Answers are provided courtesy of
The Canadian Payroll Manual
The Canadian Payroll Manager newsletter,
published by Carswell.
Q: If an employee extends his or her business trip to include vacation time, what, if any, taxable benefit results?
A: As per Canada Customs and Revenue Agency’s (CCRA) Interpretation Bulletin IT-470 “Employee Fringe Benefits,” the taxable benefit is limited to additional “costs” the employer incurred due to the employee extending the trip. Therefore, if the employer does not incur any additional costs, there is no taxable benefit.
Q: We are paying a retiring allowance. We understand that under the Employment Insurance system, retiring allowances are not insurable. Do we still have to report the retiring allowance on the Record of Employment?
A: Yes. The entire amount of the retiring allowance is reported in BLOCK 17C “Other Monies.”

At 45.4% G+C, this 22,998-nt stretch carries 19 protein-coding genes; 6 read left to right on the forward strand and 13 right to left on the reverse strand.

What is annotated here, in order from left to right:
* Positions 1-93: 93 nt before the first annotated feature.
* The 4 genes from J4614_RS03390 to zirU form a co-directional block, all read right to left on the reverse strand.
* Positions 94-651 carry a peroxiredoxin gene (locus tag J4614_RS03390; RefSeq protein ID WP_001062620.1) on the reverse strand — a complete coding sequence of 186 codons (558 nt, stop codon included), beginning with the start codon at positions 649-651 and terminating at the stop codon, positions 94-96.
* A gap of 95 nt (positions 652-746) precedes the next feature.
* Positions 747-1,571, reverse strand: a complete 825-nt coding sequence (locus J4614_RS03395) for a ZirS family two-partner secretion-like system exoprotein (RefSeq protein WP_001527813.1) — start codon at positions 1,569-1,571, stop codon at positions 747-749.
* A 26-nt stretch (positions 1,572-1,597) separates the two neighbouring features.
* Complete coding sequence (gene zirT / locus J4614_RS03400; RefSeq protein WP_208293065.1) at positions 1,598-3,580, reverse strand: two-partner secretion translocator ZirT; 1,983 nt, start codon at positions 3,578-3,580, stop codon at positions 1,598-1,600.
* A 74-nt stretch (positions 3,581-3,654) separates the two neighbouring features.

Q: Can we use lump sum tax rates when we pay out any type of lump sum payments, for example, banked overtime, bonus or retroactive pay increases?
A: No. You can only use lump sum tax rates for very specific payments as outlined by CCRA. They are classified as follows: retiring allowance, severance pay, death benefits, payouts from RRSP or RPP; redemption of an RRIF and payments from an income averaging fund.
Q: Do I have to pay summer students vacation pay?
A: Yes. All employees, regardless of their employment status, are entitled to vacation pay, as well as vacation time.
Q: We have just filed our T4s, T4As and RL-1s. We know we missed the filing deadline. What penalties will CCRA and Revenue Quebec impose on us for filing late?